Unions Take Up the Black Lives Banner

Four Black workers in red Verizon shirts kneel in a parking lot, fists raised.

Both the Longshore Workers and the Communications Workers called 8-minute-46-second actions to mark the amount of time George Floyd was held under Derek Chauvin’s knee. CWA suggested members gather and hold signs, pull their trucks over, stand up, take a knee, use their lunch breaks to picket, or participate through social media. Photo: CWA District 1

The Black Lives Matter uprising has prompted strong statements about racism and police accountability from top union officials, but the participation of the labor movement has been limited. Several internationals have, to their credit, encouraged their members.

More of the initiative to take action has come from below, with local unions and rank and filers organizing or participating in local demonstrations, pushing local governments and schools to shift resources from policing to community needs, and confronting racism in their own workplaces and industries.

Here is a round-up of some of labor’s responses to the growing Black Lives Matter movement.

In Detroit, 40 members of the Electrical Workers (IBEW) joined a daily march on June 3, the only visible union contingent in the city to that point. The group was sparked by a text from an apprentice, Kayla Pauli, and joined by local officers. Marchers from the majority-white local made signs that quoted the IBEW constitution on “human justice, human rights” and “we refuse to condone or tolerate dictatorship or oppression of any kind.”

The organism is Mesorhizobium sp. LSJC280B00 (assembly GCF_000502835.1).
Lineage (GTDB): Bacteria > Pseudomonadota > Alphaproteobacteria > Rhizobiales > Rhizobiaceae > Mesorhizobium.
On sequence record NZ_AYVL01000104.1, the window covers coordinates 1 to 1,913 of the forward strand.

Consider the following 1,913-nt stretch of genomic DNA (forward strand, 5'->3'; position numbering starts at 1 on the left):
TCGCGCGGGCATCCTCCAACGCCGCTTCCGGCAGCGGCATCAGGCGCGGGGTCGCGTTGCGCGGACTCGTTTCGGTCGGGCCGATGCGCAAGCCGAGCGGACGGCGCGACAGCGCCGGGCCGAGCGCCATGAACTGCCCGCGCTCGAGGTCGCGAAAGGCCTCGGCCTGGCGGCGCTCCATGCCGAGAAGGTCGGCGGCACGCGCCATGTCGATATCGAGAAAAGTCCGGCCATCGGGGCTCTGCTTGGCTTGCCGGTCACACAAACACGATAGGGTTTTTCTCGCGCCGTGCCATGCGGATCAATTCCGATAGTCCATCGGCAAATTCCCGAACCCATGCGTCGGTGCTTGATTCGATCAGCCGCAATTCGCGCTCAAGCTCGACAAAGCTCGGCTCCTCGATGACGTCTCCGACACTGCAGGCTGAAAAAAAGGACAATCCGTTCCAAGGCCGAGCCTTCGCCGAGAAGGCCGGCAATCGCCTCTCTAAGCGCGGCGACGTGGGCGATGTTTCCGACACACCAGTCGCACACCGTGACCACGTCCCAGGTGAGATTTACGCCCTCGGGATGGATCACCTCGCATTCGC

The IBEW International president chimed in on the group’s live Facebook feed and thanked members for being there. Next step is to create a group for all Detroit building trades.

Similarly, rank-and-file Detroit teachers called their own rally after English teacher Torie Anderson made a simple post on a Facebook page. “I thought it would be powerful to have 10 teachers there,” Anderson said. Two days later 250 educators and supporters from public and charter schools and surrounding suburbs showed up at police headquarters, wearing red.

Not to be outdone, the Detroit school district—i.e., management—announced it would hold its own march, which happened four days later.

In Minneapolis, Centro de Trabajadores Unidos en la Lucha (CTUL, Center for Workers United in Struggle), a worker center just a block from the murder site, has been providing masks and water to protesters and at the height of the uprising evacuated residents from fire-stricken homes.


Bus drivers in Minneapolis, New York, and Washington, D.C. refused to transport arrested protesters or police on city buses. Amalgamated Transit Union President John Costa backed them up, citing “the right to refuse dangerous duty” and “a misuse of public transit.” (Read more from the president of the Black caucus in the Minneapolis transit union here.)